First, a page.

25 APRIL 1992, Page 38

A Power girt round with weakness

Antonia Douro

CLAIRE CLAIRMONT AND THE SHELLEYS by Robert Gittings and Jo Manton OUP f20, pp.281 Inspiration or irritation, `Claire' Clair- mont left her mark on the lives of Byron and Shelley. The half sister of Shelley's second wife, Mary Godwin, Claire (nee Jane) eloped with the couple when she and Mary were 17 and remained Shelley's responsibility long beyond his early grave. At 18 she waylaid Byron in an affair which he claimed never had any meaning and gave her the `happy passion' which only `lasted ten minutes, but those ten minutes discomposed the rest of my life'. All Claire's long life she was to regret allowing Byron custody of their bastard daughter, Allegra, whose death in a convent aged five she believed to be due to his negligence.

The whirlwind of scandal and tragedy was over by the time Claire was 24. There followed 50 brave years working as a gov- erness, in Russia, Italy and France, in a lonely and hostile world where her past was condemned and could only inadequately be concealed. This biography, touchingly sen- sitive to her courage, energy and humour, contrasts this Claire to the one familiar from Mary Shelley's biographies. The half- sisters, so close in age and so different in character, supported one another through all their vicissitudes, but Claire's infamous role as the third party in the Shelley menage is too often seen from Mary's point of view, as superfluous. Indeed, it is diffi- cult not to sympathise with the grave, monogamous Mary, tied down by pregnan- cies while Shelley and her high-spirited half-sister walked the streets or indulged in hysterical night sessions, frightening one another with ghost stories.

Shelley, who never wavered from his committment to protect Claire, not only

left her a legacy which embarrassed his own wife and child but once tragically insisted that Mary follow him across Italy to help Claire, which untimely journey caused the death of one of his children. Shelley's story leaves a wake of tragedies. By the time he died at the age of 30 his first wife had committed suicide, four legit- imate children had died and two more which he felt responsible for. He drowned, leaving three unprotected women in his household — Mary, Jane Williams and Claire Clairmont.

But Claire's story is not a tragedy. Her dependence on the Shelleys, both emotion- al and physical, throughout the first six Years gave way to a striking independence and dedicated work to support her family. A new reading of her role in Shelley's orbit becomes possible — that of Shelley's dependence on Claire. Here, however, Git- tings ventures no further. Were Claire and Shelley lovers? The discretion with which Claire treats later encounters — Trelawny and the mysterious Parisian lover, to name but two — would suggest that her humilia- tion at Byron's callous hands had changed her tactics. There is a shrouded incident in Naples involving a child and coinciding with Claire being 'indisposed'. Years later Shelley is blackmailed by his servant who lets it be known that a child was born and died to Shelley and Claire. Mary denies it. Gittings dismisses it. It seems unlikely that the child was Claire's, but there is plenty of evidence to suggest they were lovers.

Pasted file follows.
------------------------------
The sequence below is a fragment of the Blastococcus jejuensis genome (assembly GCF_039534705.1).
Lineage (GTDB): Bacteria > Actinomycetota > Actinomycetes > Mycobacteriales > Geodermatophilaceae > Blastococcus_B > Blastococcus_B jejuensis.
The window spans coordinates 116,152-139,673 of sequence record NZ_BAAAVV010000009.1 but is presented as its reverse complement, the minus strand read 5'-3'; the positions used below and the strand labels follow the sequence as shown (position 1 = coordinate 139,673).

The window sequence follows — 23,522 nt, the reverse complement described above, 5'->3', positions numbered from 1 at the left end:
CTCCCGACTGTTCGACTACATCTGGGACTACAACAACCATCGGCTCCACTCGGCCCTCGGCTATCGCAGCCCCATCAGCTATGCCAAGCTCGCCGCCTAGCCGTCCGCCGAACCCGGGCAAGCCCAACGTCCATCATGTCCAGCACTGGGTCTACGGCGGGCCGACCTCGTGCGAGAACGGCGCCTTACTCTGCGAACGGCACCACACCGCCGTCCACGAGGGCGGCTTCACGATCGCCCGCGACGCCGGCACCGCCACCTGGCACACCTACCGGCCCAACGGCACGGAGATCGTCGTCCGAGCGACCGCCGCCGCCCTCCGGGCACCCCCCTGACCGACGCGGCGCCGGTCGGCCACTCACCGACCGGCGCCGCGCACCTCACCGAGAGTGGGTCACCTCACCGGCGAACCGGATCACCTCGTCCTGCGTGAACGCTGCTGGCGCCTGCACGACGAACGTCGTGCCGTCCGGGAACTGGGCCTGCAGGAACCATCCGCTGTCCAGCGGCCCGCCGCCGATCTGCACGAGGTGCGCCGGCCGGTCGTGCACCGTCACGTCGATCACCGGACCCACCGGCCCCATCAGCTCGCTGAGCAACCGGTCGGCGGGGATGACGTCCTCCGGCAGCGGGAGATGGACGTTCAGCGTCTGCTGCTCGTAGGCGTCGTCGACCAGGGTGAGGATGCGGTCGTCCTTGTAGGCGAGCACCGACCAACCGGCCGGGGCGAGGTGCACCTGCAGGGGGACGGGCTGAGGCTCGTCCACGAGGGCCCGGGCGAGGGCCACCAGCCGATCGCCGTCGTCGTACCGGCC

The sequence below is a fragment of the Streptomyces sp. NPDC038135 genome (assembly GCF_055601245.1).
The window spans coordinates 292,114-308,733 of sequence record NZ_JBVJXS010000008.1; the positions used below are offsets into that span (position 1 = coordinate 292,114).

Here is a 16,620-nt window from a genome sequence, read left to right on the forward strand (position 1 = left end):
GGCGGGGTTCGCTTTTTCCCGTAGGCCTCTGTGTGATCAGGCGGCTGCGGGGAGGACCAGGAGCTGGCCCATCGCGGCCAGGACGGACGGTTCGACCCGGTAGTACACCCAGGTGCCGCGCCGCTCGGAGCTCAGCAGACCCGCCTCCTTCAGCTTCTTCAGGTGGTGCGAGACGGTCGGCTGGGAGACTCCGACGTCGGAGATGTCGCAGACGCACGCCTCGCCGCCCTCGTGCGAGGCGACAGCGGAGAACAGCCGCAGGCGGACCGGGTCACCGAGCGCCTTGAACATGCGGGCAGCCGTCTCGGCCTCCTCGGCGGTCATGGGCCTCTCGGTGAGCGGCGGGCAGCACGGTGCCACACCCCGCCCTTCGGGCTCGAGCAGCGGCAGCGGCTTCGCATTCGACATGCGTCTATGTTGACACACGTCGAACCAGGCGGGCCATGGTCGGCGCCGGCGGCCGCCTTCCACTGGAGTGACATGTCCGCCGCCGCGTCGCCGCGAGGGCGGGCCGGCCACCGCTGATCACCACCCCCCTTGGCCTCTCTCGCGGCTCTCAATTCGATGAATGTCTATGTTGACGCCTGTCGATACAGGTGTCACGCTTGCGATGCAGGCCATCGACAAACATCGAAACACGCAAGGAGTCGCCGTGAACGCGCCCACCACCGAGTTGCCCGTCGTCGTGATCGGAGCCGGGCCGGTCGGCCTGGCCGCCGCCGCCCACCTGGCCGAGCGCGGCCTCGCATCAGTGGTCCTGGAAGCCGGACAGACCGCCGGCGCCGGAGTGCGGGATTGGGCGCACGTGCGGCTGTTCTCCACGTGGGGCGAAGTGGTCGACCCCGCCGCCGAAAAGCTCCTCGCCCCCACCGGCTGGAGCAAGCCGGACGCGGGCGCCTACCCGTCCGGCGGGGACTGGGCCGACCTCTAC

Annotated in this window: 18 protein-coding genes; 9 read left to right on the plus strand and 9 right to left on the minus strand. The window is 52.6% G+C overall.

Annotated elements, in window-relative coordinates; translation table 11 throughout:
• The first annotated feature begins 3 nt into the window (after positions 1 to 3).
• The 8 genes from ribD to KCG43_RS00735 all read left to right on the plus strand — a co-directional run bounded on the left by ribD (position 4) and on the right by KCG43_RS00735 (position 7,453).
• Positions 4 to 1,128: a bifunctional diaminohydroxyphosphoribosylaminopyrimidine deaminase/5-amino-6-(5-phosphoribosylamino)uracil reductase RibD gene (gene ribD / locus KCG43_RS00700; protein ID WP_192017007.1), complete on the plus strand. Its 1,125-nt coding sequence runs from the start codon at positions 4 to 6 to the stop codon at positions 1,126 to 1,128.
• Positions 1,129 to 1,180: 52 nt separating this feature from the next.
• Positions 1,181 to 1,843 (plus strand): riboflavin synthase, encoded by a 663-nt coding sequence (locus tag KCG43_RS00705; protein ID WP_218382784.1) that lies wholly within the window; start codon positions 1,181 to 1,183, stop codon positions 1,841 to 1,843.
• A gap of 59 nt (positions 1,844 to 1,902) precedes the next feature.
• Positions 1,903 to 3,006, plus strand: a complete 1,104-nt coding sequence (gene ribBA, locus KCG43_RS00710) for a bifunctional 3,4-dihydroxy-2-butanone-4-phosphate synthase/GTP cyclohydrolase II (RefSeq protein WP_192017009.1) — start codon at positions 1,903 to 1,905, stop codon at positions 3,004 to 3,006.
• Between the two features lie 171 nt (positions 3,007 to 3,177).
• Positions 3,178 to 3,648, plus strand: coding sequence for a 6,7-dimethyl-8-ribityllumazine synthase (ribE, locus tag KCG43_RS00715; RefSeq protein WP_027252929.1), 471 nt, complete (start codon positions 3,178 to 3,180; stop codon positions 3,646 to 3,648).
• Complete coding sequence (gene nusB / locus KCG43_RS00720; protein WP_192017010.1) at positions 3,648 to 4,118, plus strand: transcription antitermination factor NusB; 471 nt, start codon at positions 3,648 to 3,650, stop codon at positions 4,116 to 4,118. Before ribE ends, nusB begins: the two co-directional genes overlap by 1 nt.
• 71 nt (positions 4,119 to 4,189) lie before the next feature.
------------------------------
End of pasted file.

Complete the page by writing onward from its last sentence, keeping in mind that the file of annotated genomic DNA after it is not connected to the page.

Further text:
Certainly no one in Shelley's circle showed such enduring loyalty. Her great love and respect for Shelley led her into misplaced affection for his only surviving child, Percy, who was cool to her advances and whose wife, Jane, was frankly shocked and repeatedly insisted there was `no con- nection'. Claire was usually in need of money, mostly because of her generosity to her family, but could never quite part with Shelley's papers — this in stark contrast to the money-spinning 'Recollections', 'Mem- oirs', 'Memorials' and 'Records' that the rest of the circle published, and the care- free gossip they indulged in. Even Mary, who worshipped her dead poet, finally allowed a bowdlerised version of Shelley's life to be written, and worse still sanctioned the editing of his papers by her meddle- some daughter-in-law through whose offices so much of the Shelley story has been lost. Claire's constancy and discretion are the more remarkable in the light of her Impulsive youth; the apparent contradic- tion became the inspiration of Henry James' The Aspem Papers.

Essentially Claire's was a bit-part, but to anyone who reads round the Shelley story she adds a welcome and scant ingredient in that dour, tragic household — humour. No wonder Shelley found her dark good looks, ready tongue, warmth and vitality an essential foil to the pedestal women of his circle: 'I have no life, Constantia, but in thee...